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In a Jordan Ink. exclusive, columnist Connie Schultz, who won the 2005 Pulitzer Prize for Commentary, reflects on her visit to Hong Kong:

It is 5 a.m. on Thanksgiving morning in our home in America, and being the cook of the family I am the only one up. Being the only journalist in the family, I am also the only one already on a computer checking the news and e-mail. Some habits will die only when I do, I’m afraid.

One of my e-mails included a wonderful note from Professor Robin Ewing, who asked me if I had checked Professor Michael Jordan’s blog, “Jordan, Ink.” to read what some of the students have written here.

What? My beloved Hong Kong friends are writing about their experiences with us? I rushed to click on the link. I was eager for my HKBU student-fix, as spending time with all of you created a new addiction in me. A good one: I yearn for more of our lively conversations.

I am so moved by what has been posted here, in large part because, from my perspective, the gratitude is all mine. When I arrived in Hong Kong bedraggled and blinking like a newborn, I had no idea what was in store of us, but it didn’t take long to find out. Immediately, I was greeted by the smiling faces of students who traveled at night just to meet me. Yang Zhuo stood front and center, recognizing me immediately and welcoming me like a long lost relative.

I had the hunch that I was about to have the adventure of a lifetime, and boy, did I. Woo-hoo, as my son always says.

I am still digesting all that I learned during my time in Hong Kong. Meeting such a brave group of students and faculty – and yes, it is brave what you are doing – shook me of any resigning thoughts I might have been having that the best days of American journalism must surely be behind us. The newspaper industry in our country is deeply troubled right now. But how can I possibly give up trying to find ways for us to continue to play a vital role in our country’s democracy when you are fighting so hard for the right to practice ethical, responsible journalism in your country? I feel newly charged, and it’s because of you. (more…)

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Aspiring journalists need to understand they’re not in this business to get rich; only a fraction of our ilk will ever earn big bucks. So, you recognize early on the other payoffs. Like the thrill of the byline!

Yes, some of us are driven by altruism and idealism, to defend the little guy, or take down a bad guy, or to inform and educate an audience about serious social, political, economic or environmental issues. But there’s also nothing quite like seeing your name in print, atop your reportage.

Almost 20 years later, I still derive satisfaction from seeing my work published, appreciating the fact that so many others would love to be in the same position. This was one reason I pushed for a public showcase of HKBU student reporting. The result: Hong Kong Dispatches. (Though it was my energetic colleague, Robin Ewing, who ultimately did most of the heavy lifting with the site.)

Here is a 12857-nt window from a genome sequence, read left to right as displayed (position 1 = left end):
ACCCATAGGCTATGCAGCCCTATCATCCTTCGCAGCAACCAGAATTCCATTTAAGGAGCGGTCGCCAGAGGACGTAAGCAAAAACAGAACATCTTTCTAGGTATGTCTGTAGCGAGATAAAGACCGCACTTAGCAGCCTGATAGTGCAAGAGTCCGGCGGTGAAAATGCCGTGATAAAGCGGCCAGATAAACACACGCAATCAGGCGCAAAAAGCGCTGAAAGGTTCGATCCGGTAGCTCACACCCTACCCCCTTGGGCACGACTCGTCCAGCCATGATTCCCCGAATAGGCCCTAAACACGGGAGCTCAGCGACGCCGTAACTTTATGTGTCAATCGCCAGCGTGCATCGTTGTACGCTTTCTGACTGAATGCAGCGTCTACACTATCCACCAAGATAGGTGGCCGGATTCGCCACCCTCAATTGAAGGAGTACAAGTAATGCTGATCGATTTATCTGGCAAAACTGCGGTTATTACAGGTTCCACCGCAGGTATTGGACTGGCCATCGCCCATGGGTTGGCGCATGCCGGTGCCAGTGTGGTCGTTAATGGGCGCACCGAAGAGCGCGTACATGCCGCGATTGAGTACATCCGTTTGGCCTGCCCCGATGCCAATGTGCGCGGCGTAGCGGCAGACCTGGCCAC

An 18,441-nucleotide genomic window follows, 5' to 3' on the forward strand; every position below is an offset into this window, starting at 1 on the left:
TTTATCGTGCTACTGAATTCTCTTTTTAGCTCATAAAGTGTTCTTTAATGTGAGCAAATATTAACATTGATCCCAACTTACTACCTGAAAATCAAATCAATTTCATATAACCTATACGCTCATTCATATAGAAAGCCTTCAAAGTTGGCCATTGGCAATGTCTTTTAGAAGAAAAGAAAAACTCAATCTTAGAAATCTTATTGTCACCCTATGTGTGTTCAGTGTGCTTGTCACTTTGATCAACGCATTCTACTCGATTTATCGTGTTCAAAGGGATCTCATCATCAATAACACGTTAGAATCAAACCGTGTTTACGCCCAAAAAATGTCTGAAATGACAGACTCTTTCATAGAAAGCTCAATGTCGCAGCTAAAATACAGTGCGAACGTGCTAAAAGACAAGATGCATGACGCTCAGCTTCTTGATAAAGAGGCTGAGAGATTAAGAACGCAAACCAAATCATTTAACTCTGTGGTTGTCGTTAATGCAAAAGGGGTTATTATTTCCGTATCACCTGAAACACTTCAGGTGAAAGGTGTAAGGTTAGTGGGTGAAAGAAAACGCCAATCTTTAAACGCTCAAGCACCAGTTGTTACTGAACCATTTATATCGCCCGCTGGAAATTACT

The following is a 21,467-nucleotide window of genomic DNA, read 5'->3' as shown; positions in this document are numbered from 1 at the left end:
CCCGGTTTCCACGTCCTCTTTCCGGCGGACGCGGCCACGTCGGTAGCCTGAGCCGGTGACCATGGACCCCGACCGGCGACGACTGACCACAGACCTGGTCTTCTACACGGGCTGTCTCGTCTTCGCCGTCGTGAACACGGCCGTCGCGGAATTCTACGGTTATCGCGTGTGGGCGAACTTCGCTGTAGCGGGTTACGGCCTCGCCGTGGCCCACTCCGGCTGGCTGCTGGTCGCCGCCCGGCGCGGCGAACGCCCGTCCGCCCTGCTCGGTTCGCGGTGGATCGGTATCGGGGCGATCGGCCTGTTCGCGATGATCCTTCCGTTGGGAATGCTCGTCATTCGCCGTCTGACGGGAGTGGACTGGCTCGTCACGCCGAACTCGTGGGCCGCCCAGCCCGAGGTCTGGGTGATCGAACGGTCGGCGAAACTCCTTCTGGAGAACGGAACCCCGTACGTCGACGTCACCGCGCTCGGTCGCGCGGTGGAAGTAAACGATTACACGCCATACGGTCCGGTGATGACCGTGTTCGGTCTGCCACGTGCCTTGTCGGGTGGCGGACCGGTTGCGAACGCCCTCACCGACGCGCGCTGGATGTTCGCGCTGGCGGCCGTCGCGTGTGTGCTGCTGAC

We colleagues then had an interesting discussion about whether ALL the student work should be uploaded, or just the cream of the crop. I’m of two minds. On the one hand, you want the best work to reflect well on the university, even on your own teaching. And there’s something a bit too touchy-feely about, as you would with children, giving everyone a ribbon just for participating. “We’re all winners, Timmy!”

The greater good, though, is that I want each of my students to taste this thrill of the byline, in hopes that this ego-boost will propel them forward, into a career of serious journalism. My vote, then, was to publish ‘em all.

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The results of their first reporting and writing assignments are in — and it’s time for me to get tough.

Again, it’s one thing if student-journalists struggle to ask not just “Why?” but “Why exactly?” Again, I know it took me years of experience before I fully grasped the need to really put my finger on “Why exactly does this person do what they do?” Or, “Why exactly is this situation the way it is?”

The truth is, your ability to explore and answer those two questions is the essential difference between more-serious and less-serious journalism.

So, while I hold that out as the ideal, I’m cutting them some slack in that it takes time to learn. However, I’ve hit upon a more troubling trend. Most of them veered from our reporting objective: “How do Hong Kongers feel about the Oct. 1 anniversary? Why exactly do they feel the way they feel?” Instead, most students pursued: “Will you participate in the anniversary celebrations?” At least some of them asked their sources why or why not. But this isn’t just a far-less-interesting angle, it’s off-topic.

My message to the students will be simple, but firm: if your editor or producer tells you to do something, you do it. Of course, it’s always important to make your boss happy. It’s also important that your boss not worry about your competence to follow instructions.

That’s no way to stay employed, in this or any other industry.